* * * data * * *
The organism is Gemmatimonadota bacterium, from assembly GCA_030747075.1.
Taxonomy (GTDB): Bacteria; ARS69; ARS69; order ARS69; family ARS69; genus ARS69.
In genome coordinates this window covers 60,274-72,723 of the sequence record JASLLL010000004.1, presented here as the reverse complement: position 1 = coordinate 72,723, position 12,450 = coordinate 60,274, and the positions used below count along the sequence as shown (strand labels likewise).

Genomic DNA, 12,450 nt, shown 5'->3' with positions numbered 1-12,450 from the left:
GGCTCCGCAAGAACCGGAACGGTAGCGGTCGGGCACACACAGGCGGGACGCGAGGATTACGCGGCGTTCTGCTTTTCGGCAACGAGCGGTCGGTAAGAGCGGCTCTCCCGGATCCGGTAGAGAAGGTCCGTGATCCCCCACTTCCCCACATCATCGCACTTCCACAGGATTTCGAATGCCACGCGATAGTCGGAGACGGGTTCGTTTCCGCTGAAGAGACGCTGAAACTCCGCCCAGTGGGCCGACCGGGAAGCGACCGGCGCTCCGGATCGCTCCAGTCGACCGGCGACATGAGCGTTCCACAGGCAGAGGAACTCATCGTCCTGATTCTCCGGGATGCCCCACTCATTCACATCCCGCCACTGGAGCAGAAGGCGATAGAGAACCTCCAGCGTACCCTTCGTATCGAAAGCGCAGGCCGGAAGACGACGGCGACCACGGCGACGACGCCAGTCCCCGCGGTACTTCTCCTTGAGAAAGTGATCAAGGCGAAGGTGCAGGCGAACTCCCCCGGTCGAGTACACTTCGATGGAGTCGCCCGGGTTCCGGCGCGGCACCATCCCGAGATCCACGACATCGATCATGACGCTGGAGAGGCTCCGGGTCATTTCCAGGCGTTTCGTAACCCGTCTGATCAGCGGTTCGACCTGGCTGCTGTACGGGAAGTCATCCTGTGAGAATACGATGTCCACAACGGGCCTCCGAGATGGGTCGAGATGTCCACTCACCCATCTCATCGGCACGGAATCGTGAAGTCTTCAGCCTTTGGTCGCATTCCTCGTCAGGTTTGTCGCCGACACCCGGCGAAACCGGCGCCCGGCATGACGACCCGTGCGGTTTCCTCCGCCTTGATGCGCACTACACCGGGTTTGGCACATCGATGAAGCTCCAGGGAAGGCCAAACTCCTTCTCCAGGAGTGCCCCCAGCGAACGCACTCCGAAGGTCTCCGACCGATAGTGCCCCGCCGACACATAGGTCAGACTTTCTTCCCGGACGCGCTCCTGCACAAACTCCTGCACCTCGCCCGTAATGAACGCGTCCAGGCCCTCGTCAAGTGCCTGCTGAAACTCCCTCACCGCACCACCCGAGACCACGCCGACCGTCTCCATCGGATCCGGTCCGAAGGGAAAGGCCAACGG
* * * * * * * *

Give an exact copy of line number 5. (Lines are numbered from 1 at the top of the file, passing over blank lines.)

GGCTCCGCAAGAACCGGAACGGTAGCGGTCGGGCACACACAGGCGGGACGCGAGGATTACGCGGCGTTCTGCTTTTCGGCAACGAGCGGTCGGTAAGAGCGGCTCTCCCGGATCCGGTAGAGAAGGTCCGTGATCCCCCACTTCCCCACATCATCGCACTTCCACAGGATTTCGAATGCCACGCGATAGTCGGAGACGGGTTCGTTTCCGCTGAAGAGACGCTGAAACTCCGCCCAGTGGGCCGACCGGGAAGCGACCGGCGCTCCGGATCGCTCCAGTCGACCGGCGACATGAGCGTTCCACAGGCAGAGGAACTCATCGTCCTGATTCTCCGGGATGCCCCACTCATTCACATCCCGCCACTGGAGCAGAAGGCGATAGAGAACCTCCAGCGTACCCTTCGTATCGAAAGCGCAGGCCGGAAGACGACGGCGACCACGGCGACGACGCCAGTCCCCGCGGTACTTCTCCTTGAGAAAGTGATCAAGGCGAAGGTGCAGGCGAACTCCCCCGGTCGAGTACACTTCGATGGAGTCGCCCGGGTTCCGGCGCGGCACCATCCCGAGATCCACGACATCGATCATGACGCTGGAGAGGCTCCGGGTCATTTCCAGGCGTTTCGTAACCCGTCTGATCAGCGGTTCGACCTGGCTGCTGTACGGGAAGTCATCCTGTGAGAATACGATGTCCACAACGGGCCTCCGAGATGGGTCGAGATGTCCACTCACCCATCTCATCGGCACGGAATCGTGAAGTCTTCAGCCTTTGGTCGCATTCCTCGTCAGGTTTGTCGCCGACACCCGGCGAAACCGGCGCCCGGCATGACGACCCGTGCGGTTTCCTCCGCCTTGATGCGCACTACACCGGGTTTGGCACATCGATGAAGCTCCAGGGAAGGCCAAACTCCTTCTCCAGGAGTGCCCCCAGCGAACGCACTCCGAAGGTCTCCGACCGATAGTGCCCCGCCGACACATAGGTCAGACTTTCTTCCCGGACGCGCTCCTGCACAAACTCCTGCACCTCGCCCGTAATGAACGCGTCCAGGCCCTCGTCAAGTGCCTGCTGAAACTCCCTCACCGCACCACCCGAGACCACGCCGACCGTCTCCATCGGATCCGGTCCGAAGGGAAAGGCCAACGG